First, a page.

As a lad, I was an avid taper. My friends were into taping music off of FM, or dubbing albums. Always the oddball, I was recording old time radio adventures. In Chicago, we're still lucky enough to have a radio show devoted to those old time classics like "Jack Benny" and "Suspense". My friends and I would argue the merits of various brands of recording tape, which had the best sound quality, which had the roomiest labels... I went through countless Maxell UR60's (since those old time radio shows tended to have low fidelity, I could get away with using normal formulation tape). Those tapes had a cleaning strip at the head of every tape, and if you watched the sale papers, you could catch them for a buck a piece (in 1980's money...).
If money was low, I'd sometimes cast my eye over the cheaper tape brands. ToneMaster was the house brand of national pharmacy chain Walgreens. They were quite cheap (sometimes you could get 10 for $3.00), looked cheap, were often packed in a plastic bag without protective cases, and most disappointingly sounded like death warmed over. A few times, I'd try to brave the odds, hoping that somehow ToneMaster tapes had improved. If the tape didn't snap or tangle, it was frequently significantly degraded within a few plays. The tape deck frequently needed cleaning after a ToneMaster playback. There was even an attempt to upgrade the image of ToneMaster by individually shrinkwrapping the cassettes each in a protective case, and upping the price. Still just awful.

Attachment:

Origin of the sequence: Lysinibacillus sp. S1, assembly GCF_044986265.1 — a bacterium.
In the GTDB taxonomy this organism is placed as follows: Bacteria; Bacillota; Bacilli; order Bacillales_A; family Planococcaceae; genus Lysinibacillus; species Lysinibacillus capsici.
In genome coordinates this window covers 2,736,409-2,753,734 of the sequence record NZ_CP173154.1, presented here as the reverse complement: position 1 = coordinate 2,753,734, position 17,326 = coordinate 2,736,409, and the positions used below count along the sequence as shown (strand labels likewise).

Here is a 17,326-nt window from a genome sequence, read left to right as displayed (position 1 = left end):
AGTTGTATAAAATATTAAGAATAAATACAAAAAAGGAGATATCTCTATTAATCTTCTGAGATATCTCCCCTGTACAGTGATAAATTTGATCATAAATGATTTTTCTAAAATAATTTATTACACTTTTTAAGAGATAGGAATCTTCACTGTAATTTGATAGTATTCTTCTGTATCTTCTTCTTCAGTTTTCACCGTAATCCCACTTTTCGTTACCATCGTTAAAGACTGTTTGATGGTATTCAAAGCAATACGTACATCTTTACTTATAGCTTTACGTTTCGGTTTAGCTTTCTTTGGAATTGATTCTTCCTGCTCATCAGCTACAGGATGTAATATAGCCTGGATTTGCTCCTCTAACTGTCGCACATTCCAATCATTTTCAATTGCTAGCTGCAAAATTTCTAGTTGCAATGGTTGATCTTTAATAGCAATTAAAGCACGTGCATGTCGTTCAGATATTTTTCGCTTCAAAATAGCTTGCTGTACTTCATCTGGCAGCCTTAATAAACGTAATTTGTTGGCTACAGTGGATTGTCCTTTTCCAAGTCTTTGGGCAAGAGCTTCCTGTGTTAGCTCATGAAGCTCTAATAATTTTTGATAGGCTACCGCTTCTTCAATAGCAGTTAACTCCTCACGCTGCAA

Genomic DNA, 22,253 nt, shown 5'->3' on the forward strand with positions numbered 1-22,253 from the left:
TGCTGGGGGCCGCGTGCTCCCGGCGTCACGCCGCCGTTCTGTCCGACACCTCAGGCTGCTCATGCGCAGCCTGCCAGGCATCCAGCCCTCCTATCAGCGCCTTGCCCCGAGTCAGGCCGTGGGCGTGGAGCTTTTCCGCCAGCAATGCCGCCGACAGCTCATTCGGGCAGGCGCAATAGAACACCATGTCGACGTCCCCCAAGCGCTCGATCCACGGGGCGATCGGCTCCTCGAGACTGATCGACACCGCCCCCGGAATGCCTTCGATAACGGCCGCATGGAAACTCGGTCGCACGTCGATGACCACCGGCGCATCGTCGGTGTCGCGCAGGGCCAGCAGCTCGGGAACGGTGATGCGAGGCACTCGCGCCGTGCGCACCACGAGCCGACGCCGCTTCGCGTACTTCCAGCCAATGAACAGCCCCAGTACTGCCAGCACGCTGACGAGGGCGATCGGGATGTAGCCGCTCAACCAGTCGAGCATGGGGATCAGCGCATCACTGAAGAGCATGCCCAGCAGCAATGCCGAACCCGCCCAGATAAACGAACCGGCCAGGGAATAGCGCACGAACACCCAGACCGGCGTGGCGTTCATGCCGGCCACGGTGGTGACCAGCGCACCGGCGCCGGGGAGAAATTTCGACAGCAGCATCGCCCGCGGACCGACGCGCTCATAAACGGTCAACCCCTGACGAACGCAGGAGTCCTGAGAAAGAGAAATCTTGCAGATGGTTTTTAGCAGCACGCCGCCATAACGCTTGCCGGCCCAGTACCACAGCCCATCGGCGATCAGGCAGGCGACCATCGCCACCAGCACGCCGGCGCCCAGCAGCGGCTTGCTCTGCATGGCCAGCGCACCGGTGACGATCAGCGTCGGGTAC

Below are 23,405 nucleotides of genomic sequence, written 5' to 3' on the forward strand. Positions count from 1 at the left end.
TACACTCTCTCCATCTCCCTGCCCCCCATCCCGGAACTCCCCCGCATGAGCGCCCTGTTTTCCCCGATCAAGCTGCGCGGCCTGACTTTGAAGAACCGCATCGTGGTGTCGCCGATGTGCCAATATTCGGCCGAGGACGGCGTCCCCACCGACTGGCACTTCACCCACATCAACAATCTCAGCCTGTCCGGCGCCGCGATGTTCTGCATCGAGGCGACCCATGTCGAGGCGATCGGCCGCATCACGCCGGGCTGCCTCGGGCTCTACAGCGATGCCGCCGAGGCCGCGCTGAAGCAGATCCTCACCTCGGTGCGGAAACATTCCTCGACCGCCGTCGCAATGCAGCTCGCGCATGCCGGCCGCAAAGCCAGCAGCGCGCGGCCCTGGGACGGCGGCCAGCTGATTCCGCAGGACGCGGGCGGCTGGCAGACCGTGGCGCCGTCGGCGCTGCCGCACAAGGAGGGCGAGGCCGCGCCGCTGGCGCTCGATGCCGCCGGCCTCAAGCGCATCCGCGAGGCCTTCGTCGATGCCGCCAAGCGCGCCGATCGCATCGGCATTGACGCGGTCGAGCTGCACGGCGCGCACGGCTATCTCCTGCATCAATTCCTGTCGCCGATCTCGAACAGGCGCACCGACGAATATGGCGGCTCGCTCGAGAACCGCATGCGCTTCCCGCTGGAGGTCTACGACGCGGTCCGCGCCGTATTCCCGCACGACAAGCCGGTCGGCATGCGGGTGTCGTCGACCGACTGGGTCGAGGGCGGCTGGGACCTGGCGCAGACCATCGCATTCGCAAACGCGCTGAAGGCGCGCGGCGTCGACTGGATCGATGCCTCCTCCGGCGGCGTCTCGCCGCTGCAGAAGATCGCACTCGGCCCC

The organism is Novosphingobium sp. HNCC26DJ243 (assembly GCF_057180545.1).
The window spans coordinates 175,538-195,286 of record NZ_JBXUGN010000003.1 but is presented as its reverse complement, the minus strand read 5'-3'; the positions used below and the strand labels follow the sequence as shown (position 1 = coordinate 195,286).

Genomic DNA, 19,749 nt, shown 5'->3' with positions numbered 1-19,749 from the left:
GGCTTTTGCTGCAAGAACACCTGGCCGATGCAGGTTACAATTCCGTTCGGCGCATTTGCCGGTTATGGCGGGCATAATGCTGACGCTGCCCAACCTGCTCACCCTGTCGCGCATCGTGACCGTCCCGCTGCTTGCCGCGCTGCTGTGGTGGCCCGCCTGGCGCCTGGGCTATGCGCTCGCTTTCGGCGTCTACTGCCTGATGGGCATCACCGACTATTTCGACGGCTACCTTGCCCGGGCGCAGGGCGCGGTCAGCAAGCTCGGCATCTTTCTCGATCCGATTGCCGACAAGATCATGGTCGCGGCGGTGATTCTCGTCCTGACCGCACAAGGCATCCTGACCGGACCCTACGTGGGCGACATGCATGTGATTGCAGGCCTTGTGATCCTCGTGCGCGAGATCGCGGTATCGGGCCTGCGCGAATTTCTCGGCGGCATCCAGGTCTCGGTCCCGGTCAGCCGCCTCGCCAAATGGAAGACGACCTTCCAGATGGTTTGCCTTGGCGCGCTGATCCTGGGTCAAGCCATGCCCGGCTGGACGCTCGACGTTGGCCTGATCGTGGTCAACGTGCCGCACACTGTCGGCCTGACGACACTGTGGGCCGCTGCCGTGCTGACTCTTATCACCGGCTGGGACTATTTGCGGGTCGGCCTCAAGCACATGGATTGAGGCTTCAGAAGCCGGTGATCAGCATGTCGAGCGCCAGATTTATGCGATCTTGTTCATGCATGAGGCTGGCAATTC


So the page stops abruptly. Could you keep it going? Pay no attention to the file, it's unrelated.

If you mention ToneMaster tapes today, pretty much everyone is in on the joke. The name has been reduced to a punchline on cassette enthusiasts message boards. If the rotten audio weren't enough, there was always the fear that this inferior tape was actually harming your tape deck. Shoddy quality like this ToneMaster cassette is what made me welcome recordable optical media. Those times I had to use cheap audio cassettes or VHS tapes, I feared the irreparable damage I might be doing to my equipment. No matter how lousy a blank CD-R or a DVD-R might be, at least you're not wrecking your gear by using one.
I do still look for bargains, and I'm not afraid to test out an off brand product in search of a great deal. However ToneMaster has taught me that just because it fits into a cassette deck doesn't make it a particularly good thing to have in there. Sometimes a bargain can actually end up being quite costly.